GCE also encouraged students to help within our community when we collaborated with Alternative Breaks last semester, and we did a beach clean-up in Biscayne Bay. With these experiences, I recognize that my desire to help within my community and abroad is immense. I also noticed how I’d been involved in Global learning since I was younger. And thanks to Goglobal FIU, I discovered that I’m very passionate about Global Engagement. For example, one of my Global Learning courses was IDH 3035, which involved innovation. The first thing that came to mind was improving education back home to avoid more adolescent pregnancy in the D.R, which is one of the countries with the highest teen pregnancy rate. When I had to choose a topic for research, I decided on the diversity of religions and how we need to respect each other. When I took an elective for my engineering major, I decided on hurricane engineering because  Miami and the D.R are located in areas where hurricanes occur, and this is one of my favorite classes I’m currently taking because hurricanes provoke economic impacts, deaths, and infrastructure debris.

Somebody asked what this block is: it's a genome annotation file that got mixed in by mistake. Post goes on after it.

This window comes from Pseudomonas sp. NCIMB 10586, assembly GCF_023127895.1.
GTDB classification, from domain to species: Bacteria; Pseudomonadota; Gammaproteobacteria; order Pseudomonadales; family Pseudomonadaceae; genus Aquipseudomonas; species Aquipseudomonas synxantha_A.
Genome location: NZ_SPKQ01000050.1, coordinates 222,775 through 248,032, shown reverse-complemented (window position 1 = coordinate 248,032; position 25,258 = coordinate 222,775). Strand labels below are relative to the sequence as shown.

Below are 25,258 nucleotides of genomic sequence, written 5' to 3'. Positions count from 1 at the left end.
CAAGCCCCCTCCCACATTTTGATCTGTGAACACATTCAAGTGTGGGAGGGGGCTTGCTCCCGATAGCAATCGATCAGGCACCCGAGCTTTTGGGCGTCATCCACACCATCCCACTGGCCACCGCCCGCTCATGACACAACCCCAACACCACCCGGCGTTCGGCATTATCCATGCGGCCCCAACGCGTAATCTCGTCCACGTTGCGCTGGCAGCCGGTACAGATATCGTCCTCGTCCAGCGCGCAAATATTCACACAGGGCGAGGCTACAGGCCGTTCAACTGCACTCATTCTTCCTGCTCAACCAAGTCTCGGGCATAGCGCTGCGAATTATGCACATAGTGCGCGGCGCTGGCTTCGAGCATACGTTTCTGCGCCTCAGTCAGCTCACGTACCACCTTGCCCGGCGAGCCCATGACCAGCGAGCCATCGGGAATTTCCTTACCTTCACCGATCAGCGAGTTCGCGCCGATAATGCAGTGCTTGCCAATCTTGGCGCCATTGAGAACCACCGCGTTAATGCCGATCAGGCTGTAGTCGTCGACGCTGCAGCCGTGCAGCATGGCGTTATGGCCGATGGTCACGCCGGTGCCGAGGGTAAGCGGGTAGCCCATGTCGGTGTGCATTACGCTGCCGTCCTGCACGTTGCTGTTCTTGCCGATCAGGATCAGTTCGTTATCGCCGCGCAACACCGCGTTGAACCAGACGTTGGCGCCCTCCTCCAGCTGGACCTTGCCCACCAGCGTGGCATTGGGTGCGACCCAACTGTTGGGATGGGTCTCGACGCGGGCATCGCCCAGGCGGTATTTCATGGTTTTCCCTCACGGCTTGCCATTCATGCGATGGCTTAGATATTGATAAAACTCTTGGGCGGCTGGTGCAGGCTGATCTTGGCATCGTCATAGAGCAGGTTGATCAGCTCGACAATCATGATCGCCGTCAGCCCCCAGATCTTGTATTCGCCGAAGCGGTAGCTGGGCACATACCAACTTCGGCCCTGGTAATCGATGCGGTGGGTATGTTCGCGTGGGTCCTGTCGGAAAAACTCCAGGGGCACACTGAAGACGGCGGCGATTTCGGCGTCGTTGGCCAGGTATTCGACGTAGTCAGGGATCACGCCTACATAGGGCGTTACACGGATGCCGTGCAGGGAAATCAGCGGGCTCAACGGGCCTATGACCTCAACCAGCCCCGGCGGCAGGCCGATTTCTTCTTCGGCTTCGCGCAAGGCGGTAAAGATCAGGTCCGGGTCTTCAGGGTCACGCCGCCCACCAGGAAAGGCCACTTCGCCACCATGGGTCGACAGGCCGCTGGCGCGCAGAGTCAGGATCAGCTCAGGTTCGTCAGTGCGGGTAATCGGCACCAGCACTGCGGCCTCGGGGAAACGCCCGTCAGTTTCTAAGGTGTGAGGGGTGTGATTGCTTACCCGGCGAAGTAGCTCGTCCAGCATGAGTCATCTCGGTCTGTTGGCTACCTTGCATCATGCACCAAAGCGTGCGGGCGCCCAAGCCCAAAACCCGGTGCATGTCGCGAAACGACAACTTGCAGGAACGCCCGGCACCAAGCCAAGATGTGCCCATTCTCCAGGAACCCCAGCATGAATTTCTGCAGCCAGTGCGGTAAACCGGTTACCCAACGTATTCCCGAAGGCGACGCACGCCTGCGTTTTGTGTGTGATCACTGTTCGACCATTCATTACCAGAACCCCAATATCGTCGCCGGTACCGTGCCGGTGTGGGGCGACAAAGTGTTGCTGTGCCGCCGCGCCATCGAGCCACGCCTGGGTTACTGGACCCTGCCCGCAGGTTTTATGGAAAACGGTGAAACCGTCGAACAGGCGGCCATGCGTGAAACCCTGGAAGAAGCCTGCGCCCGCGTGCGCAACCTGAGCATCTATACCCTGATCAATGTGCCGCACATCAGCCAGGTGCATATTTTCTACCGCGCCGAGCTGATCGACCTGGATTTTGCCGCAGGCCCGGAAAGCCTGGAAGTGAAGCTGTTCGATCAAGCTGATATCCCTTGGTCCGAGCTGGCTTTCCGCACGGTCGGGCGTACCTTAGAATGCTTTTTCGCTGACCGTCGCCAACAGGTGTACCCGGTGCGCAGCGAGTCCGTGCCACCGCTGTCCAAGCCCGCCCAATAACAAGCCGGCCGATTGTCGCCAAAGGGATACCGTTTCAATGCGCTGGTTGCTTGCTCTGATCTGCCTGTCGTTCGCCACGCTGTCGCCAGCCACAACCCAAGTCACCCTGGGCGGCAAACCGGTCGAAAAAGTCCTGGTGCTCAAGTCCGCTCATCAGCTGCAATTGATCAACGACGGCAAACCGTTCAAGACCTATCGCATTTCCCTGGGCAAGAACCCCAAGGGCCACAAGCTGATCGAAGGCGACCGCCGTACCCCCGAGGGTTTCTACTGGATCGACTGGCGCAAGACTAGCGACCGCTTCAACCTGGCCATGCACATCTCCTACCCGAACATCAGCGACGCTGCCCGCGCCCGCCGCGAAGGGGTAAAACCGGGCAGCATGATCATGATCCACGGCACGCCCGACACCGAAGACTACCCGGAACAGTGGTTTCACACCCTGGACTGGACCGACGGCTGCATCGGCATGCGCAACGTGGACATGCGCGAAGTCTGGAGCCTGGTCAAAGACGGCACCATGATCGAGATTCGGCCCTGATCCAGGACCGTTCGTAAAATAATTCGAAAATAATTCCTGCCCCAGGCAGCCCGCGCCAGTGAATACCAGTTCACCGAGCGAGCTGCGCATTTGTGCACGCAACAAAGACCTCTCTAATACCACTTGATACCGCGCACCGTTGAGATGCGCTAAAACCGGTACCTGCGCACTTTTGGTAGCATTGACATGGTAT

It has always been my decision to care for global awareness and perspective and engage in global issues to improve people’s quality of life. Thanks to Global learning, I was able to develop my leadership skills. Nothing would motivate me to become a leader more than the passion for helping people in need. I started with a passion for helping kids in the D.R with my Dominican friends, which I still do. Then, I participated in Global Community Engagement at FIU for two years as a member and the third year as a Co-director and became a Site Leader for Alternative Breaks. Thanks to all of these leadership positions and Global involvement, I’m getting more motivated every day to change the world little by little and to keep improving my leadership skills and enabling others to act. I’m currently a team lead for the Academy Of Leaders (AOL) at FIU. I also joined a class named the Faces of Latin America with former Vice President of Honduras Ava Rosanna Guevara, which I discovered thanks to a conference GoGloblal encourages fellowship FIU students to go to. I dream of impacting the world and advocating for human rights and those who don’t have the voice or power to stand by themselves.